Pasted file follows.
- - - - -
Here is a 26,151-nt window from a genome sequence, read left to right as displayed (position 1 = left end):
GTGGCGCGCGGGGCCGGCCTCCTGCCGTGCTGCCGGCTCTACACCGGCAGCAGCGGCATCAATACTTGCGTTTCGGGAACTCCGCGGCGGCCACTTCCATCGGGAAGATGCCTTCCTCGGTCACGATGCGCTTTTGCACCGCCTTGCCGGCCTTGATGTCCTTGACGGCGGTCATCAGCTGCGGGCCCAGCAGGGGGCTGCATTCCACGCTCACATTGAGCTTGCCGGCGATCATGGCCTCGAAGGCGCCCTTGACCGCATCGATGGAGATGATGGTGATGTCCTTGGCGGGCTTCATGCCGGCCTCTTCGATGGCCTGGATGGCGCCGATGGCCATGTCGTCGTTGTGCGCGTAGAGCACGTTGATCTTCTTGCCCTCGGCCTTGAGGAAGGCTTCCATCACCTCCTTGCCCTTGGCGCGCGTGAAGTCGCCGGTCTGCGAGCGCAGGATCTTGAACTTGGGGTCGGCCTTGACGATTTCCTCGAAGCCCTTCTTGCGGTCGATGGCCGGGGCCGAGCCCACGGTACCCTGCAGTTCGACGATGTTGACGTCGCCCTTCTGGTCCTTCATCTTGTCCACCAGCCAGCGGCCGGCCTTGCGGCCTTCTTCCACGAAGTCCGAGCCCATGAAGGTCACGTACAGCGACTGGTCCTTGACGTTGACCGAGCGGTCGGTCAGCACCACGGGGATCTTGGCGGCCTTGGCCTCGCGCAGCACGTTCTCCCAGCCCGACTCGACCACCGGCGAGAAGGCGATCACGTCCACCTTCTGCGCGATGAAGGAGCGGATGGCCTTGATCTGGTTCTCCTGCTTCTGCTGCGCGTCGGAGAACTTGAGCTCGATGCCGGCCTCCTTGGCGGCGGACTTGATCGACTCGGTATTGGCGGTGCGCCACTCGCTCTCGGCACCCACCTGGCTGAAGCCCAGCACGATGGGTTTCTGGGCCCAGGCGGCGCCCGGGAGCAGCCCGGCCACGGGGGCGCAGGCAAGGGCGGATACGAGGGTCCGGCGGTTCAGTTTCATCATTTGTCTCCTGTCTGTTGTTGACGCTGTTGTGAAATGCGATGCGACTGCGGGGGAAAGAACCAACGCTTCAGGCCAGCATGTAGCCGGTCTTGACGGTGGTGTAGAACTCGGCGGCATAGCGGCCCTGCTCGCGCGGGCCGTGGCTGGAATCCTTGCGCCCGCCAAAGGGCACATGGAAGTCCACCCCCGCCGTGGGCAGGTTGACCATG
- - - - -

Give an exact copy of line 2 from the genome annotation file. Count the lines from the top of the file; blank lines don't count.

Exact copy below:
GTGGCGCGCGGGGCCGGCCTCCTGCCGTGCTGCCGGCTCTACACCGGCAGCAGCGGCATCAATACTTGCGTTTCGGGAACTCCGCGGCGGCCACTTCCATCGGGAAGATGCCTTCCTCGGTCACGATGCGCTTTTGCACCGCCTTGCCGGCCTTGATGTCCTTGACGGCGGTCATCAGCTGCGGGCCCAGCAGGGGGCTGCATTCCACGCTCACATTGAGCTTGCCGGCGATCATGGCCTCGAAGGCGCCCTTGACCGCATCGATGGAGATGATGGTGATGTCCTTGGCGGGCTTCATGCCGGCCTCTTCGATGGCCTGGATGGCGCCGATGGCCATGTCGTCGTTGTGCGCGTAGAGCACGTTGATCTTCTTGCCCTCGGCCTTGAGGAAGGCTTCCATCACCTCCTTGCCCTTGGCGCGCGTGAAGTCGCCGGTCTGCGAGCGCAGGATCTTGAACTTGGGGTCGGCCTTGACGATTTCCTCGAAGCCCTTCTTGCGGTCGATGGCCGGGGCCGAGCCCACGGTACCCTGCAGTTCGACGATGTTGACGTCGCCCTTCTGGTCCTTCATCTTGTCCACCAGCCAGCGGCCGGCCTTGCGGCCTTCTTCCACGAAGTCCGAGCCCATGAAGGTCACGTACAGCGACTGGTCCTTGACGTTGACCGAGCGGTCGGTCAGCACCACGGGGATCTTGGCGGCCTTGGCCTCGCGCAGCACGTTCTCCCAGCCCGACTCGACCACCGGCGAGAAGGCGATCACGTCCACCTTCTGCGCGATGAAGGAGCGGATGGCCTTGATCTGGTTCTCCTGCTTCTGCTGCGCGTCGGAGAACTTGAGCTCGATGCCGGCCTCCTTGGCGGCGGACTTGATCGACTCGGTATTGGCGGTGCGCCACTCGCTCTCGGCACCCACCTGGCTGAAGCCCAGCACGATGGGTTTCTGGGCCCAGGCGGCGCCCGGGAGCAGCCCGGCCACGGGGGCGCAGGCAAGGGCGGATACGAGGGTCCGGCGGTTCAGTTTCATCATTTGTCTCCTGTCTGTTGTTGACGCTGTTGTGAAATGCGATGCGACTGCGGGGGAAAGAACCAACGCTTCAGGCCAGCATGTAGCCGGTCTTGACGGTGGTGTAGAACTCGGCGGCATAGCGGCCCTGCTCGCGCGGGCCGTGGCTGGAATCCTTGCGCCCGCCAAAGGGCACATGGAAGTCCACCCCCGCCGTGGGCAGGTTGACCATG